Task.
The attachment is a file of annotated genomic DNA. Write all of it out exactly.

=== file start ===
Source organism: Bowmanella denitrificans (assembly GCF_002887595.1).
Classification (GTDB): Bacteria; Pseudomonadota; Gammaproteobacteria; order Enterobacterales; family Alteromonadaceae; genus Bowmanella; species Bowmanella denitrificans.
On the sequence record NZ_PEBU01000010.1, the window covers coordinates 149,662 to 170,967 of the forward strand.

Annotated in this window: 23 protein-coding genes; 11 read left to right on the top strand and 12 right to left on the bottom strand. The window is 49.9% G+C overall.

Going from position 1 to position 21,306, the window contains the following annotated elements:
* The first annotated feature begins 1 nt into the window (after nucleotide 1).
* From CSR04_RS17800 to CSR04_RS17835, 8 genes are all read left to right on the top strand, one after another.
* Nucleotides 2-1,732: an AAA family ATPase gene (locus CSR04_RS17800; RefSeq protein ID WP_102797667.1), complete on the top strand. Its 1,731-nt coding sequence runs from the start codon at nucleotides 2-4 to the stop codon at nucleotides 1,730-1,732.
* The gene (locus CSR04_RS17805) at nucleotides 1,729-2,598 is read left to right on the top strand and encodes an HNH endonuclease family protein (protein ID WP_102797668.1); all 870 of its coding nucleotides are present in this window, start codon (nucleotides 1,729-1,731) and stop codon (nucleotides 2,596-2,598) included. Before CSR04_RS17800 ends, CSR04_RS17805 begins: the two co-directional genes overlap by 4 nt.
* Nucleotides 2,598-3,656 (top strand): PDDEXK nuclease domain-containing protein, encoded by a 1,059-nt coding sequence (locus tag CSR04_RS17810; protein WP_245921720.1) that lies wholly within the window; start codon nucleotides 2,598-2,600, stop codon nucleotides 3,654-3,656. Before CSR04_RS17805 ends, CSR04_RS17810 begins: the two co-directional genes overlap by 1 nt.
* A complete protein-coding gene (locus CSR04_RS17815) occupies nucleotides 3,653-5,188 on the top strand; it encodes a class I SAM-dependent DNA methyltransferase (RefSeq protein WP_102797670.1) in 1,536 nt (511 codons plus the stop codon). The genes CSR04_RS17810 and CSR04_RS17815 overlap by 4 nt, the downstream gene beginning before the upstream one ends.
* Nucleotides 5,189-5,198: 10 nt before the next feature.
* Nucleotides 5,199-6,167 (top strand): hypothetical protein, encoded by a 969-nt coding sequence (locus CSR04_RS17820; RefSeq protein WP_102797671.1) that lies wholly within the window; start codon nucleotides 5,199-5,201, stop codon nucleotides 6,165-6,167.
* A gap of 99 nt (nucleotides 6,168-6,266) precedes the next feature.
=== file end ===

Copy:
Source organism: Bowmanella denitrificans (assembly GCF_002887595.1).
Classification (GTDB): Bacteria; Pseudomonadota; Gammaproteobacteria; order Enterobacterales; family Alteromonadaceae; genus Bowmanella; species Bowmanella denitrificans.
On the sequence record NZ_PEBU01000010.1, the window covers coordinates 149,662 to 170,967 of the forward strand.

Annotated in this window: 23 protein-coding genes; 11 read left to right on the top strand and 12 right to left on the bottom strand. The window is 49.9% G+C overall.

Going from position 1 to position 21,306, the window contains the following annotated elements:
* The first annotated feature begins 1 nt into the window (after nucleotide 1).
* From CSR04_RS17800 to CSR04_RS17835, 8 genes are all read left to right on the top strand, one after another.
* Nucleotides 2-1,732: an AAA family ATPase gene (locus CSR04_RS17800; RefSeq protein ID WP_102797667.1), complete on the top strand. Its 1,731-nt coding sequence runs from the start codon at nucleotides 2-4 to the stop codon at nucleotides 1,730-1,732.
* The gene (locus CSR04_RS17805) at nucleotides 1,729-2,598 is read left to right on the top strand and encodes an HNH endonuclease family protein (protein ID WP_102797668.1); all 870 of its coding nucleotides are present in this window, start codon (nucleotides 1,729-1,731) and stop codon (nucleotides 2,596-2,598) included. Before CSR04_RS17800 ends, CSR04_RS17805 begins: the two co-directional genes overlap by 4 nt.
* Nucleotides 2,598-3,656 (top strand): PDDEXK nuclease domain-containing protein, encoded by a 1,059-nt coding sequence (locus tag CSR04_RS17810; protein WP_245921720.1) that lies wholly within the window; start codon nucleotides 2,598-2,600, stop codon nucleotides 3,654-3,656. Before CSR04_RS17805 ends, CSR04_RS17810 begins: the two co-directional genes overlap by 1 nt.
* A complete protein-coding gene (locus CSR04_RS17815) occupies nucleotides 3,653-5,188 on the top strand; it encodes a class I SAM-dependent DNA methyltransferase (RefSeq protein WP_102797670.1) in 1,536 nt (511 codons plus the stop codon). The genes CSR04_RS17810 and CSR04_RS17815 overlap by 4 nt, the downstream gene beginning before the upstream one ends.
* Nucleotides 5,189-5,198: 10 nt before the next feature.
* Nucleotides 5,199-6,167 (top strand): hypothetical protein, encoded by a 969-nt coding sequence (locus CSR04_RS17820; RefSeq protein WP_102797671.1) that lies wholly within the window; start codon nucleotides 5,199-5,201, stop codon nucleotides 6,165-6,167.
* A gap of 99 nt (nucleotides 6,168-6,266) precedes the next feature.